Librarianship Through Every Occasion: Staying Open and Online During a Pandemic

Librarianship Through Every Occasion: Staying Open and Online During a Pandemic

Brennan M. Harris, Christyn Rayford
DOI: 10.4018/978-1-6684-3996-8.ch007
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This chapter examines how a public library in the Midwestern USA adapted to the COVID-19 pandemic. Staff employed the research skills learned in their library science education to explore minimal-contact programming, through virtual and hybrid formats, and continued to provide library services to the community with minimal disruption. Following naturalistic observation of the library in its hybrid state and semi-structured interviews with its staff, the experiences of the librarians and community are considered through the theoretical lenses of social connectedness, the technology adoption model, and learning theory. Unique benefits of the public library, as a physical space, as a virtual destination, and as a hybrid between them are discussed.
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To summarize the library, as a concept, is literally to summarize history itself. The first instances of a library, a designated place that contained written archives of information, was estimated to have existed around 2600 BC (Maclay, 2003). The practice of collecting and organizing information media has persisted in some form or another since, be it the clay tablets in the temple rooms of ancient Sumer, the hand-transcribed tomes of the Middle Ages' monastery libraries (Streeter, 2011), or the wealth of books, film, and media we enjoy from today's libraries.

The notion of the library as a place for the general public to seek knowledge arose around 1598 with the founding of the Francis Trigge Chained Library in Lincolnshire, England, the first that did not require patrons to belong to a particular college or church to gain access to its materials. Though, even this progressive library would not fit all the criteria a modern library-goer expects: as implied by the library’s name, its materials were chained to the shelves, which prevented patrons from borrowing them (St. Wulfram's Church, n.d.).

From this point, publicly-accessible libraries progressed through several variations and membership models ranging from being available to only clergy and scholars, to being available to financially-invested patrons, to serving patrons who purchased library passes for the appointments to access the materials. Moreover, the nature of the materials available has gradually broadened from academic specializations, such as theology or biology, to provide materials on diverse nonfiction topics and eventually fiction. The public library, as the modern library-goer understands it, one that uses taxed funds to operate a local learning institution that is fully and freely available to the public, arose in the early 19th century in England and shortly thereafter in the United States (Kelly, 1966).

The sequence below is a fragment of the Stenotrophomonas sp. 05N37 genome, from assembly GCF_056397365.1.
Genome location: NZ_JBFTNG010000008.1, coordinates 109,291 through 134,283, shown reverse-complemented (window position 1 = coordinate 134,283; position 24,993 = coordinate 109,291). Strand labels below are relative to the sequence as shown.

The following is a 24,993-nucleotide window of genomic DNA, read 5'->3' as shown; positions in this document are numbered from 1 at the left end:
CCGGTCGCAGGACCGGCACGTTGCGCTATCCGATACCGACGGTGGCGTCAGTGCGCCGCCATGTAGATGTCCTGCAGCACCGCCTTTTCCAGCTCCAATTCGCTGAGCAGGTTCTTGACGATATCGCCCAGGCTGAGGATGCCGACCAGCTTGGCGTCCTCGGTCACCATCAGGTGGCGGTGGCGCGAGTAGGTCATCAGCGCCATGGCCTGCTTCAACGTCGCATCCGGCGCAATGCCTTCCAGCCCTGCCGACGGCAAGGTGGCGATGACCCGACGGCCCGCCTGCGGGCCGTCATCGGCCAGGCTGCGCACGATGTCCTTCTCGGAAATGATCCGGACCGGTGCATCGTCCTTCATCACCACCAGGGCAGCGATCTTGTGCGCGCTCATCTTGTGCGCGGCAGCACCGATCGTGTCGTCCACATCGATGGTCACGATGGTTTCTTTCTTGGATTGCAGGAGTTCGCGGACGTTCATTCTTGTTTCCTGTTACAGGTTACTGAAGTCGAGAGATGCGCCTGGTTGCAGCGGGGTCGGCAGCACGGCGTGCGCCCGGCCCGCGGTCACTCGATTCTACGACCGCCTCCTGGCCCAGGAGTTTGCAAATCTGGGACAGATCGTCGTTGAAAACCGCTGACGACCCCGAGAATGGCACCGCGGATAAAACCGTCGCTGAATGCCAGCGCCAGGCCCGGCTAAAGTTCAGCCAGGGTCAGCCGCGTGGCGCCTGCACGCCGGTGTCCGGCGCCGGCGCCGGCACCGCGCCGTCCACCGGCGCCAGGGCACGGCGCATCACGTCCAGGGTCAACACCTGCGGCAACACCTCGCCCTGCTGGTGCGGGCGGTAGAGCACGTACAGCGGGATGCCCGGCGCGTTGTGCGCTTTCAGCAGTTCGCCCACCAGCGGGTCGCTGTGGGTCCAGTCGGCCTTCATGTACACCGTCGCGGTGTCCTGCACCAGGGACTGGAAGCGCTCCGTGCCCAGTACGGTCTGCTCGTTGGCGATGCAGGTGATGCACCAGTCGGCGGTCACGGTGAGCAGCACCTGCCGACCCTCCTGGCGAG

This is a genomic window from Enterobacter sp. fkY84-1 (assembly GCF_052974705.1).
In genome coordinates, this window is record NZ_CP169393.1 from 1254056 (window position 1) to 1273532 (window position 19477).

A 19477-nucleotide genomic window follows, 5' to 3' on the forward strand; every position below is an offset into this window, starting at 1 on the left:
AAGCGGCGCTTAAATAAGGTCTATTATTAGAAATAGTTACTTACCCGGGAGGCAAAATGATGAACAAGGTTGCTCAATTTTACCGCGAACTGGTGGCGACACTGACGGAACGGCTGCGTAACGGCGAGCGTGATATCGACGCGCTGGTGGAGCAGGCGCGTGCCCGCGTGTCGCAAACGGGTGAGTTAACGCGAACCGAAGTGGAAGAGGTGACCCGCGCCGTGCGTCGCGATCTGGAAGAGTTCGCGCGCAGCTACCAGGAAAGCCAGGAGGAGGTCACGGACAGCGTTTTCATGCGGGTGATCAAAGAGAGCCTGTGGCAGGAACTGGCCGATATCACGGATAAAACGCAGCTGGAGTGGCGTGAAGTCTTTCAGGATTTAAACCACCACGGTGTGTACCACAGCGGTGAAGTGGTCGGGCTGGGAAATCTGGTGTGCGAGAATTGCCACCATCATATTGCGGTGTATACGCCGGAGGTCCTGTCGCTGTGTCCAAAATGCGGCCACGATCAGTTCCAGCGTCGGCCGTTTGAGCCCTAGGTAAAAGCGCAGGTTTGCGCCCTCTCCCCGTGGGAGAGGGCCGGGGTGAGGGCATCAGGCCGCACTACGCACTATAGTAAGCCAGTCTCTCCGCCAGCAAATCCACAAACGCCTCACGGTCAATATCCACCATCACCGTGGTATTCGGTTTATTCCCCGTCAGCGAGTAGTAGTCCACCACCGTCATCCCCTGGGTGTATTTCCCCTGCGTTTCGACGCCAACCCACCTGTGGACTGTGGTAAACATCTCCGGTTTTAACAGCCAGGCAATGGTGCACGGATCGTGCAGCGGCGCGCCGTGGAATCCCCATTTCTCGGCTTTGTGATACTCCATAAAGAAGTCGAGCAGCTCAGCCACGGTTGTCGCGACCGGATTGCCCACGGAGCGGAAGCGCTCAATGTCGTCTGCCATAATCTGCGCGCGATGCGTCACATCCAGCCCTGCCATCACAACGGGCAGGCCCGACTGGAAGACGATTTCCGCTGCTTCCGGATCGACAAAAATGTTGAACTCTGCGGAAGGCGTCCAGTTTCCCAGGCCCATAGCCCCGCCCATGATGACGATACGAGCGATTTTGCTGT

As public libraries and their collections expanded, the classification and organization of their materials became more important, a discipline that would come to be known as library science. In the mid-19th century, American library science pioneer Melvil Dewey created the famous Dewey Decimal System, which has been the industry standard for subject-based organization of library materials since (Richardson, 2010).

Key Terms in this Chapter

Synchronous: Occurring at a specific, fixed point in time. Conducive to activities that require real-time conversation.

Technology Adoption Model: A decision-making model that explains how an individual’s preexisting attitudes toward technology influence their willingness to embrace new technologies.

Hybrid: An operation or activity that has online and in-person components, allowing participants the option to engage with either.

Asynchronous: Unrestricted by time, allowing participants to engage whenever they like.

Programming: Educational and recreational events organized by the library to which the community is invited.

Semi-Structured Interview: An interviewing procedure that poses the same base set of questions to multiple interviewees and adapts additional questioning to the organic flow of the resultant conversation.

Social Connectedness: Interactions that contribute to a sense of shared identity between individuals.

Learning Theory: A framework that considers learning as the processes of a learner forming impressions about the environment, assessing, and elaborating on those impressions to internalize information about the environment.

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